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ThisisXbox At The Batman: Arkham City Community Event

It was on a breezy Tuesday morning that a lucky group of Batman fans gathered at the Warner Bros London building. They were all there to meet some of the talented team that worked on the recently released Batman Arkham City. The ever lively community manager Sarah guided everyone into the theatre room for what was to be an unforgettable morning.

The whole point of the event was to reward fans of the game who have always supported the team throughout development. Sarah started off the event by giving an outline of what was to come. The community event was basically a set of presentations by different members of the development team and those present could ask them questions. It was also possible to try the exclusive pre-order Joker’s Carnival challenge map. Anyone brave enough would then try to get the highest score but it would have to be done on the huge cinema projector. The three top winners would get amazing prizes such as signed posters and collectors edition. But everyone that tried to get the best score would still get a nice reward.

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The first presentation was about the animations in the game and was done by two of the animators, Adam and Danny. The animations team only works with animations in game. A capturing studio was set up at the Rocksteady offices, so that motion capturing could be done. For those not familiar with motion capturing; it involves using tight suits and that reflect light to capture data. This data is then transferred to specialised 3D Studio software on Macs. What’s great about it is that the data is easy to be used on different thugs that have a similar skeleton structure. The duo admitted that it’s easy to spot some of their ticks by looking at how some characters move. It’s actually something positive as it makes the characters feel more realistic. Motion-capturing also made it much easier animate certain movements.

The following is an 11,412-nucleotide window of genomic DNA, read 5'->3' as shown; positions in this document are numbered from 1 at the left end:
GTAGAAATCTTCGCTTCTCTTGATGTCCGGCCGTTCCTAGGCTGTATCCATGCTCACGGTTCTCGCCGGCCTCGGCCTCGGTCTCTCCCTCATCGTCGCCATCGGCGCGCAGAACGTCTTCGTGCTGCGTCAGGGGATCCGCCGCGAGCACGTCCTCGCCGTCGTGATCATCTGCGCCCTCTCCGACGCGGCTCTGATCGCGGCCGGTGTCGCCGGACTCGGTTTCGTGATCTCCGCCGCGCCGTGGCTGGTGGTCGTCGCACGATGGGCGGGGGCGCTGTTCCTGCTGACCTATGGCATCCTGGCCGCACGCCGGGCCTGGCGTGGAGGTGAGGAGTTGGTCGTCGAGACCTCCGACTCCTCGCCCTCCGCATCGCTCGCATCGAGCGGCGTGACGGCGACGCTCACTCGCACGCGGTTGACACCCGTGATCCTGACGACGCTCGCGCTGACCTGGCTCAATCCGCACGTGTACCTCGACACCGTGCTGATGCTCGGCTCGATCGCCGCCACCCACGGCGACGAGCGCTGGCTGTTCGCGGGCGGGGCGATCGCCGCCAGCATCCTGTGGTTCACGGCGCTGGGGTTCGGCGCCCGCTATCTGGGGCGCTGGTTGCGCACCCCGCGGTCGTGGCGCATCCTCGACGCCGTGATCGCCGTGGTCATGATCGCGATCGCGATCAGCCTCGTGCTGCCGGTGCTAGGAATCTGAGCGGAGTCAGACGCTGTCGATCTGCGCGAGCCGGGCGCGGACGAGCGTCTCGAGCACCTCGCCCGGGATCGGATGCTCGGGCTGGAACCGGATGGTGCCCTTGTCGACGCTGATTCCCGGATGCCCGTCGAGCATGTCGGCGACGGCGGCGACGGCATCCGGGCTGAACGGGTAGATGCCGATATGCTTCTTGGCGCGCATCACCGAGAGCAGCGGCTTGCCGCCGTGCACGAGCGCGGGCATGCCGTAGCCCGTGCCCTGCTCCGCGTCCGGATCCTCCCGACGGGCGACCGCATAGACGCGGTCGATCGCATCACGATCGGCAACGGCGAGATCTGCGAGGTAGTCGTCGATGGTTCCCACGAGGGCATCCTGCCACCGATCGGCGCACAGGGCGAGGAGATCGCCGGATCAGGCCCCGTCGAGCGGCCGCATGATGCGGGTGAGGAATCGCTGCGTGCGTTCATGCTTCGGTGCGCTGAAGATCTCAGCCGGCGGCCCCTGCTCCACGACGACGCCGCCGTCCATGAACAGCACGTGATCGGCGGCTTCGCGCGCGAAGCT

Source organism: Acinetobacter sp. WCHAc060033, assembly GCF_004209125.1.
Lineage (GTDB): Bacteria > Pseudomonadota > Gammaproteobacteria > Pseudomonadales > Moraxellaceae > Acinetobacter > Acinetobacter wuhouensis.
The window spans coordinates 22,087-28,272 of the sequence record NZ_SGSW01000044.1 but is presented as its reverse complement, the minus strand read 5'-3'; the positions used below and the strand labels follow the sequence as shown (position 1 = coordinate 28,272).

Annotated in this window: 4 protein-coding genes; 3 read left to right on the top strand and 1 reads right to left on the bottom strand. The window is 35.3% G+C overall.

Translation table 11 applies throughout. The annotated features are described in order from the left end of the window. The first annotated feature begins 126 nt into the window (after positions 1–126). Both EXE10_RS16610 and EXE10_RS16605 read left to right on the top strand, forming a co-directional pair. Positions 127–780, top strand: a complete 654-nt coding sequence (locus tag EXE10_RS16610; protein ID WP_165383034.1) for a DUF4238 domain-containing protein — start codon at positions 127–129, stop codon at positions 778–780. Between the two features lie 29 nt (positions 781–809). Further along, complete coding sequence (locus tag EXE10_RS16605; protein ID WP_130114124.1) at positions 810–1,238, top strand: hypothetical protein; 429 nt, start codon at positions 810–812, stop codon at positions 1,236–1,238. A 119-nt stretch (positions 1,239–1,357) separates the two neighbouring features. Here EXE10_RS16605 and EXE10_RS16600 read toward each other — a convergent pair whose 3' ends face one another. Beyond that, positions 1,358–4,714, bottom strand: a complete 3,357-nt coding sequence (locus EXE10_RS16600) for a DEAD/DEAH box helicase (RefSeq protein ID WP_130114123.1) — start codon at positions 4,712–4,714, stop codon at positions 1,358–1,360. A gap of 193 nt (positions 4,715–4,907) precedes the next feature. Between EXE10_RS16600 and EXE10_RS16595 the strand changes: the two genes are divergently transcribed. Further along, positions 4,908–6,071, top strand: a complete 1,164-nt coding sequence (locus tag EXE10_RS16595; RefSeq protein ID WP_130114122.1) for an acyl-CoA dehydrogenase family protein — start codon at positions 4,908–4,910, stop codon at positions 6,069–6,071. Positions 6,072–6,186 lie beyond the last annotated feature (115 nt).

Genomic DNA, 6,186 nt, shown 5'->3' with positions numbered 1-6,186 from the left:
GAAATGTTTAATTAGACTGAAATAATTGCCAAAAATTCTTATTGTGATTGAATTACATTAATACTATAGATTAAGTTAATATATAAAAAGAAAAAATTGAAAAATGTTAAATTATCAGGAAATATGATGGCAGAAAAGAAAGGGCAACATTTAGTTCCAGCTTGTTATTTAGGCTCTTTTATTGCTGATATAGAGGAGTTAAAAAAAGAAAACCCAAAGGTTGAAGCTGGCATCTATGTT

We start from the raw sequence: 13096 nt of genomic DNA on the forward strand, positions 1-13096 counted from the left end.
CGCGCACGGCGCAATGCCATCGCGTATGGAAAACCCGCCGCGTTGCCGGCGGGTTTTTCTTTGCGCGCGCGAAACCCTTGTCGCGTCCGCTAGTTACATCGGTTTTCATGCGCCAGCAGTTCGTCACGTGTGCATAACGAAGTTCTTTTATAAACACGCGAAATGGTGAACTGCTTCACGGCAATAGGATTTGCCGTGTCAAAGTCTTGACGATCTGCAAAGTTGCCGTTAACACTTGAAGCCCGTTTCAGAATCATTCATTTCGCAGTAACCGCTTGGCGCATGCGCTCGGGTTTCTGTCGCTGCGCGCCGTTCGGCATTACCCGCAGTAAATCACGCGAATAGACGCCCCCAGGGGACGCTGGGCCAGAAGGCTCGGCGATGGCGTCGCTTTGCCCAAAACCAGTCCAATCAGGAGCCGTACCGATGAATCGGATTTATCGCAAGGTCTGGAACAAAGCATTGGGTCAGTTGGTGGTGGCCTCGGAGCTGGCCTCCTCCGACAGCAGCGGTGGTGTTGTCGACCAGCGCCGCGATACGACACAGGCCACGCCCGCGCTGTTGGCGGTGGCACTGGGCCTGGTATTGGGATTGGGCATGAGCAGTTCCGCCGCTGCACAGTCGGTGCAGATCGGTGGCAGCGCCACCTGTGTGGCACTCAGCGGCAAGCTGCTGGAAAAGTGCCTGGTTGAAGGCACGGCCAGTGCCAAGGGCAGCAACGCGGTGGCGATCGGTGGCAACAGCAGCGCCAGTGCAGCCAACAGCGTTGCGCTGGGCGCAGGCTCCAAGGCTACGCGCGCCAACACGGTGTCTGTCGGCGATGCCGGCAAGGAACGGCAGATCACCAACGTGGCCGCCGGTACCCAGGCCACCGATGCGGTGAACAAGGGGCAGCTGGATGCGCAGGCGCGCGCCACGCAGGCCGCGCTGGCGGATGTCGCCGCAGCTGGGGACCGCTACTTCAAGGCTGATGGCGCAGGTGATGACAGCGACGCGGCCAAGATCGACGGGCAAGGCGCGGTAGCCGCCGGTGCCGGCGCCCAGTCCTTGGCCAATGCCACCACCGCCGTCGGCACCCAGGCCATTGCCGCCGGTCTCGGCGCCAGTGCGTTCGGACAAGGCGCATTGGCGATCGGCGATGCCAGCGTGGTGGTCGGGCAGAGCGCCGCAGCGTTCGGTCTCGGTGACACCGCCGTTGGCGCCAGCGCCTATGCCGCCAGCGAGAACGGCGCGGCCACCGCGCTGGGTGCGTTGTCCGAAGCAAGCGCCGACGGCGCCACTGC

One of the biggest challenges for the animators was the bosses. Since they have unnatural skeleton structure; it would have been impossible to capture date naturally. So the team had to modify some of the motion capturing data collected. Alan worked on two of the bosses throughout the project. So each team member worked on a particular section of the game. The number of animations in the game was doubled when compared to the previous game. But the team didn’t stray too far from the working formula and instead focused on adding what they thought would work. Due to the scale of the tasks at hand three extra animators were added to the team.

In order to try and avoid collision issues, poses were used to try and blend the use of code. Such issues mentioned included Batman’s cape clipping through enemies. Fortunately the code was blended with the animation poses making it difficult for such issues to occur. Wondering who did the motion-capturing for the female animations? The boys admitted that they had to do some of them as it wasn’t always possible to hire someone on short notice. Animations are subtle and hard to spot the gender from motion capturing date so it didn’t matter. It would have been harder to hid it if it was a cinematic scene. It was revealed that Danny did the motion capturing for the upcoming downloadable character Nightwing, Max Fanning did the motion capturing for Catwoman which caused some of the audience to laugh and Alan did it for Batman. It was about two and a half years of hard work for most of the team. Adam fondly recalled how his favourite animation was the back claw slam that Batman does in combat. Danny mentioned that his favourite animations are from Nightwing but everyone will have to find out why when the downloadable content is released. These revelations concluded this presentation that focused on the animations found within Batman Arkham City.